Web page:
Family of Japanese student struck and killed by NYPD vehicle settles lawsuit

Family of Japanese student struck and killed by NYPD vehicle settles lawsuit
The family of Japanese student Ryo Oyamada settles its wrongful death lawsuit against the City angered that the NYPD officer who struck and killed their loved one in 2013 was never held accountable.
By Bill Parry

The family of Ryo Oyamada is expressing disappointment over a settlement reached with the city in their wrongful death lawsuit.

The 24-year-old Japanese student was crossing 40th Avenue near the corner of 11th Street in the Queensbridge Houses the night of Feb. 21, 2013, when he was struck and killed by a speeding NYPD patrol car driven by Officer Darren Ilardi, who was responding to a 911 knife assault in Long Island City.

The NYPD claimed Ilardi’s “emergency lights were engaged,” but surveillance video from NYCHA security cameras showed otherwise. Oyamada’s family, who live in Kobe, Japan, never received an apology from the city, and after four years decided to settle the case for $540,000 after filing an $8 million lawsuit against the city in Brooklyn federal court.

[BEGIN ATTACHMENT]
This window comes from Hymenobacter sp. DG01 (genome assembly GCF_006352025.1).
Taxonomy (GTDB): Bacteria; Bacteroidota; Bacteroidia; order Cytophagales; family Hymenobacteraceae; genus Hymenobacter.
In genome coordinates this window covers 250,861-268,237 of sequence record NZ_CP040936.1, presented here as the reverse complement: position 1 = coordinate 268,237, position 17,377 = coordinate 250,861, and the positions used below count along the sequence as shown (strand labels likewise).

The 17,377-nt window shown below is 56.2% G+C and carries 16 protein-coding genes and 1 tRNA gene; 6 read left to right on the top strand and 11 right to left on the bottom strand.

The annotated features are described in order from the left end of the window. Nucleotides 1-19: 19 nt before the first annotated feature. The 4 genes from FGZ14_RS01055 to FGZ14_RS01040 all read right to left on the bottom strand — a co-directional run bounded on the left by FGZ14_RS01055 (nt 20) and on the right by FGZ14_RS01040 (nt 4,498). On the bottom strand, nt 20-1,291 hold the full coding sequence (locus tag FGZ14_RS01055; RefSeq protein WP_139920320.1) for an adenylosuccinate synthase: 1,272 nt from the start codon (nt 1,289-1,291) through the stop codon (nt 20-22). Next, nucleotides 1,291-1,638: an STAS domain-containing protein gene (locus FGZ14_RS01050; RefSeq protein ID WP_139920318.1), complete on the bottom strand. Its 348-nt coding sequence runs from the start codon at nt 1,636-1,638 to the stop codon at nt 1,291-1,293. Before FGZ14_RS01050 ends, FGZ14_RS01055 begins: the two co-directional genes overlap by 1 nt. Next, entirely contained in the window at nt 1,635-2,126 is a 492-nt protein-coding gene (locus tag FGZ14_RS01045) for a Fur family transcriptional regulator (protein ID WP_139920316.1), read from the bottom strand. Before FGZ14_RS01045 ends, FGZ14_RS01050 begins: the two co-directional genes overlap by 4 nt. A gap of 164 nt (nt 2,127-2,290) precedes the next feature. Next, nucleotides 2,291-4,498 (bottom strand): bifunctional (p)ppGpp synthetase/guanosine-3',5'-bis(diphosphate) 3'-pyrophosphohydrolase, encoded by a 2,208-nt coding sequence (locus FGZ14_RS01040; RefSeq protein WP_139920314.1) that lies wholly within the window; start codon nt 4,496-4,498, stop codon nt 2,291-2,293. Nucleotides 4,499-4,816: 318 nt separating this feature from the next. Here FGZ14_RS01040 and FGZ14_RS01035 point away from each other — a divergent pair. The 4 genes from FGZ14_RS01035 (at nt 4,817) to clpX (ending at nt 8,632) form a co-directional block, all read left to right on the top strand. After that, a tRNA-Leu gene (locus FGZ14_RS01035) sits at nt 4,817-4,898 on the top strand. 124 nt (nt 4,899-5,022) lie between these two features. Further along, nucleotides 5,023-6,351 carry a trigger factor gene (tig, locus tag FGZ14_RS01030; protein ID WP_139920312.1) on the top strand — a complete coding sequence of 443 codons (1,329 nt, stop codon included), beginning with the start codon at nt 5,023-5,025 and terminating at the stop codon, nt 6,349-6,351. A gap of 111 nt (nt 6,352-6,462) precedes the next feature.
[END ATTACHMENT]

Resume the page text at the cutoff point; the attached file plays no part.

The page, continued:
“This is not justice, and Officer Darren Ilardi should be held accountable for killing Ryo, as he sped recklessly next to public housing where children, families and pedestrians are always walking,” the family said in a statement released Tuesday.

“As the city continues a Vision Zero plan to reduce preventable deaths, it is unfortunately exempting NYPD officers from following the rules and being held accountable for pedestrian deaths. New Yorkers should understand that nothing has changed in the NYPD to prevent this from happening again. Officer Darren Ilardi, who was driving the vehicle when it hit Ryo, has not faced any meaningful consequences and the NYPD and the city of New York have let him escape accountability for his actions.”

Steve Vaccaro, the attorney for the Oyamada family, also expressed dissatisfaction with the settlement.

“I was deeply disappointed that the city denied all of the non-economic relief requested by the Oyamada family — measures aimed at accountability for the officers involved, preventing a reoccurrence, or simply allowing the public to know the full truth of what happened the night Ryo Oyamada was killed,” he said.

Reach reporter Bill Parry by e-mail at bparr[email protected]local.com or by phone at (718) 260–4538.

More from Around New York